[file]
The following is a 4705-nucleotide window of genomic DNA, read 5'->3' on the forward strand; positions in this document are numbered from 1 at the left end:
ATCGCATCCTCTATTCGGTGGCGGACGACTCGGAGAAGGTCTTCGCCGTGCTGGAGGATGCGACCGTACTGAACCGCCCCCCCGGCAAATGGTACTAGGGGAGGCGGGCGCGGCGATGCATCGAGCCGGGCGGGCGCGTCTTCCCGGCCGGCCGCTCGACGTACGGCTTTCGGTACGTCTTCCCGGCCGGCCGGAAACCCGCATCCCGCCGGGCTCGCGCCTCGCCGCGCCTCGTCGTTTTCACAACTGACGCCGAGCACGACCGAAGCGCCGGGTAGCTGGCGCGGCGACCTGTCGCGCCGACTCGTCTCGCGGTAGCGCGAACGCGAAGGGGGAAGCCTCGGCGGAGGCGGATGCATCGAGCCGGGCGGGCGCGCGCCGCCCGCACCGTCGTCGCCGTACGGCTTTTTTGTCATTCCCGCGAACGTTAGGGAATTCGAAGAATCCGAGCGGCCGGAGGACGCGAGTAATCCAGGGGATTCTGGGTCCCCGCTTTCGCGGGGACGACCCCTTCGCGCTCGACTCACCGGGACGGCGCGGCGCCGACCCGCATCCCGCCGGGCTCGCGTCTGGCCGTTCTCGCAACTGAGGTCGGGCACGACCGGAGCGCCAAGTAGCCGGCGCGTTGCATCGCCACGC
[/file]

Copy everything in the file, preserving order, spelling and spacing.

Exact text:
The following is a 4705-nucleotide window of genomic DNA, read 5'->3' on the forward strand; positions in this document are numbered from 1 at the left end:
ATCGCATCCTCTATTCGGTGGCGGACGACTCGGAGAAGGTCTTCGCCGTGCTGGAGGATGCGACCGTACTGAACCGCCCCCCCGGCAAATGGTACTAGGGGAGGCGGGCGCGGCGATGCATCGAGCCGGGCGGGCGCGTCTTCCCGGCCGGCCGCTCGACGTACGGCTTTCGGTACGTCTTCCCGGCCGGCCGGAAACCCGCATCCCGCCGGGCTCGCGCCTCGCCGCGCCTCGTCGTTTTCACAACTGACGCCGAGCACGACCGAAGCGCCGGGTAGCTGGCGCGGCGACCTGTCGCGCCGACTCGTCTCGCGGTAGCGCGAACGCGAAGGGGGAAGCCTCGGCGGAGGCGGATGCATCGAGCCGGGCGGGCGCGCGCCGCCCGCACCGTCGTCGCCGTACGGCTTTTTTGTCATTCCCGCGAACGTTAGGGAATTCGAAGAATCCGAGCGGCCGGAGGACGCGAGTAATCCAGGGGATTCTGGGTCCCCGCTTTCGCGGGGACGACCCCTTCGCGCTCGACTCACCGGGACGGCGCGGCGCCGACCCGCATCCCGCCGGGCTCGCGTCTGGCCGTTCTCGCAACTGAGGTCGGGCACGACCGGAGCGCCAAGTAGCCGGCGCGTTGCATCGCCACGC